Identity The Xiang are traditionally acknowledged as the most stubborn and proud of all Chinese peoples. "The people themselves are the most clannish and conservative to be found in the whole empire, and have succeeded in keeping their province practically free from invasion by foreigners and even foreign ideas."
Xiang is a distinct Chinese language in transition. It is exposed to Mandarin from several directions. Hunanese women once possessed their own writing system. It was taught by women to women and could not be read by men.
History The People's Republic of China (1949- ): The Communists seized control of China in 1949. Initial euphoria among the people soon vanished as famine, economic mismanagement, and the suppression of all opposition became the norm. The darkest period came between 1966 and 1976 when millions of innocent people were butchered in the name of progress. After Mao's death in 1976 a power struggle ensued. Deng Xiaoping, who stood alone with an agenda of economic reforms, took power and China gradually reopened to the outside world. A demonstration held in Tiananmen Square, Beijing, to demand political reform was forcefully broken up by the army on 4 June 1989. Fears that China would revert to the excesses of the 1960s and 1970s proved unfounded, however, and China continued to open up and become a thriving part of the world community throughout the 1990s.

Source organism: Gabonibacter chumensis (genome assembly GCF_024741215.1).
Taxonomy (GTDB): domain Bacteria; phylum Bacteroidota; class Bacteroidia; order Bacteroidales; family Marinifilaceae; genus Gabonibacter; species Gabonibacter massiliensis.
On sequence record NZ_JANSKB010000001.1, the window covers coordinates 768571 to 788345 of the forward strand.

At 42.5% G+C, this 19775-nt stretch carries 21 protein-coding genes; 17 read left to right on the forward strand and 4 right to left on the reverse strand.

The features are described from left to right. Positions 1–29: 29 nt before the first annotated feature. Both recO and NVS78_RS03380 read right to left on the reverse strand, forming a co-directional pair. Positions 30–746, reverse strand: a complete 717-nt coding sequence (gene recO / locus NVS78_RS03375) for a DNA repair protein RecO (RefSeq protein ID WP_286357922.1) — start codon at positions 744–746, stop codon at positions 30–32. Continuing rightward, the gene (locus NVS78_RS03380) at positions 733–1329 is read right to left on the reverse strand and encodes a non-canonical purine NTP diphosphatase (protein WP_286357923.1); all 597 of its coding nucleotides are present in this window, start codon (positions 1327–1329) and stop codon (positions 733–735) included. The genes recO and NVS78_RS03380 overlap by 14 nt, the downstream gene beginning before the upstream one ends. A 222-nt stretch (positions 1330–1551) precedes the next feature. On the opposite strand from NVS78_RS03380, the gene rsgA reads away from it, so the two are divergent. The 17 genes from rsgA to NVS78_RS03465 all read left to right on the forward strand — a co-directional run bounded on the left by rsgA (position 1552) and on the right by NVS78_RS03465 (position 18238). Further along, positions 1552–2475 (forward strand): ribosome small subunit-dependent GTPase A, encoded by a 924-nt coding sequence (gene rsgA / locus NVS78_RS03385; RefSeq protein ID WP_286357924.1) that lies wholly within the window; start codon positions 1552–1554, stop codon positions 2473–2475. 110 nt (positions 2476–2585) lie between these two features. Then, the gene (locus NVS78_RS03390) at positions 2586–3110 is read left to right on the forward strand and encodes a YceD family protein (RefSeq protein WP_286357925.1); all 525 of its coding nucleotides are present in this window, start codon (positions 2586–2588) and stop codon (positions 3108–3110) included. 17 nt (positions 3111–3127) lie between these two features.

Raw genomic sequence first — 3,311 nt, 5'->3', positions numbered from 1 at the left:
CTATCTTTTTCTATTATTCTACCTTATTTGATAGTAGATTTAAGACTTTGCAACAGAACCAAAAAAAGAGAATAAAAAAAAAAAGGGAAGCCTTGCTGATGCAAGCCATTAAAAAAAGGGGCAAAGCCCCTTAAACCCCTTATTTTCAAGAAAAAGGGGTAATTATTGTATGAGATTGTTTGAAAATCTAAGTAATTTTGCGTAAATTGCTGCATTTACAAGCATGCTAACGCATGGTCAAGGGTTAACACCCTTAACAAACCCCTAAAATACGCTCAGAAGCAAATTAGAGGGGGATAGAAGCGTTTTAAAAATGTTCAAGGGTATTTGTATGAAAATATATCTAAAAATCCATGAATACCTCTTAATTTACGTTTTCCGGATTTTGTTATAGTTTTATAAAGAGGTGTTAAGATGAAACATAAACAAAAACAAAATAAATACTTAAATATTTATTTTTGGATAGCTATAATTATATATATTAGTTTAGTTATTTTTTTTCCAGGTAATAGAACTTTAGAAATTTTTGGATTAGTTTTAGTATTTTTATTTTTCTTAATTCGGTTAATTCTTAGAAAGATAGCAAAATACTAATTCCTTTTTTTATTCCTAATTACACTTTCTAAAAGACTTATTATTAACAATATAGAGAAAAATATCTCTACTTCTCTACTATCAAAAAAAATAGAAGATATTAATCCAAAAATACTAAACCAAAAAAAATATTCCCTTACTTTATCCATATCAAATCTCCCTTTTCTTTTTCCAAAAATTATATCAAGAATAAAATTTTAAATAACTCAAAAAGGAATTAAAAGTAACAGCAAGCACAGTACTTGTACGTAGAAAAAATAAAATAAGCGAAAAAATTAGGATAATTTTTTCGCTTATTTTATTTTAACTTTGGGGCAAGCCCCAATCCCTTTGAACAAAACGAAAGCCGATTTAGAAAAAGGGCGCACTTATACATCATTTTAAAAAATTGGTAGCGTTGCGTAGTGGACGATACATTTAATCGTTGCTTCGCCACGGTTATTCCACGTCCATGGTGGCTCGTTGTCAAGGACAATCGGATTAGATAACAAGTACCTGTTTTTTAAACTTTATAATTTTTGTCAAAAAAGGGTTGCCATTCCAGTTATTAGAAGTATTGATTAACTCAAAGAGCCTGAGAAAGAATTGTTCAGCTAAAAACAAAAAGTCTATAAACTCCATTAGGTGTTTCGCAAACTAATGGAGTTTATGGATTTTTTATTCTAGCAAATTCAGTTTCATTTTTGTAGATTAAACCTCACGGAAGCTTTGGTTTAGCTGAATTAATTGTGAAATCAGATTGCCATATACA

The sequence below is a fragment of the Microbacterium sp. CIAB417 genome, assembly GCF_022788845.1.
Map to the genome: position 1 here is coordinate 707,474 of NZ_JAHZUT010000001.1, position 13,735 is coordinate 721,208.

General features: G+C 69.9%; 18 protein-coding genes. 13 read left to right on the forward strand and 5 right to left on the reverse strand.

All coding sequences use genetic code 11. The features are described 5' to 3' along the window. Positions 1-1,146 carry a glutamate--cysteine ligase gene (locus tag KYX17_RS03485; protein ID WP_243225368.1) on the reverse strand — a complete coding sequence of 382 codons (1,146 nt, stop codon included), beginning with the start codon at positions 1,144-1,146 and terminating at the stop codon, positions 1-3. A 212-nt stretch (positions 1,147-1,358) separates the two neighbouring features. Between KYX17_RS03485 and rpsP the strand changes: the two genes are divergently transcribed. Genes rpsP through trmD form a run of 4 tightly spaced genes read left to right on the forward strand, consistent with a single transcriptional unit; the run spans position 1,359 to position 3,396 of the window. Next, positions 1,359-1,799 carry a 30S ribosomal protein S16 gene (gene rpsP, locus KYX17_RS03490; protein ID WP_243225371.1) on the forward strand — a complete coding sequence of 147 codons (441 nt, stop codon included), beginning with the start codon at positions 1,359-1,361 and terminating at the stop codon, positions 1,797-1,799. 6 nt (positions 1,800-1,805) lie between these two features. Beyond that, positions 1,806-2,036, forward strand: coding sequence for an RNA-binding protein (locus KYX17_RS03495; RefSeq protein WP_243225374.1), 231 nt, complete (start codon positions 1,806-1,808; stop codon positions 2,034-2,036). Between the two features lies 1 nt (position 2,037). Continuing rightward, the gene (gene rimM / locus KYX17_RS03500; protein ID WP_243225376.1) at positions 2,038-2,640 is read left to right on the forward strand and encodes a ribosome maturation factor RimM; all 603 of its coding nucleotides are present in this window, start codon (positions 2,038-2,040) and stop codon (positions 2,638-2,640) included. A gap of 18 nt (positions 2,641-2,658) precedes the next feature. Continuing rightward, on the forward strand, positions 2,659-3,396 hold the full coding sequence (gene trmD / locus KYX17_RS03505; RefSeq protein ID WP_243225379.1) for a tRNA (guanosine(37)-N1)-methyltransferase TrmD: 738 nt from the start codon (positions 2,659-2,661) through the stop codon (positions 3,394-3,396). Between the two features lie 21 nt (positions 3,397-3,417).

Customs In 1911 the Xiang were described as "the best haters and best fighters in China. Long after the rest of the empire was open to missionary activity, Hunan kept its gates firmly closed against the foreigner." The Xiang are renowned for their theaters and opera.
Religion Recently there has been an upsurge in religious interest in Hunan, as people seek to fill the spiritual void in their hearts. "A monastery in Hunan has witnessed tens of thousands of pilgrims arriving to worship the three 'gods' of Communist China - Chairman Mao, Zhou Enlai and Zhu De. This pilgrimage has set alarm bells ringing in the local government over the revival of superstition."
Christianity In 1861 Welsh missionary Griffith John met a Hunan military mandarin, who "boasted of the glory and martial courage of the Hunan men, and said there was no danger of their ever believing in Jesus or of His religion taking root there." The pride of the Xiang has made them the most unreached of all Han Chinese peoples. Today only 80,000 of the Xiang are Christians. The entire Christian population of Hunan is numbered at no more than 120,000. Because of internal strife, the Hunan church has been described as a "disaster area."
Approximately 35 million speakers of Xiang Chinese - or Hunanese - live in China. The majority are located in Hunan Province. Others inhabit 20 counties of western Sichuan and parts of northern Guangxi and northern Guangdong provinces. (Source: Operation China, 2000)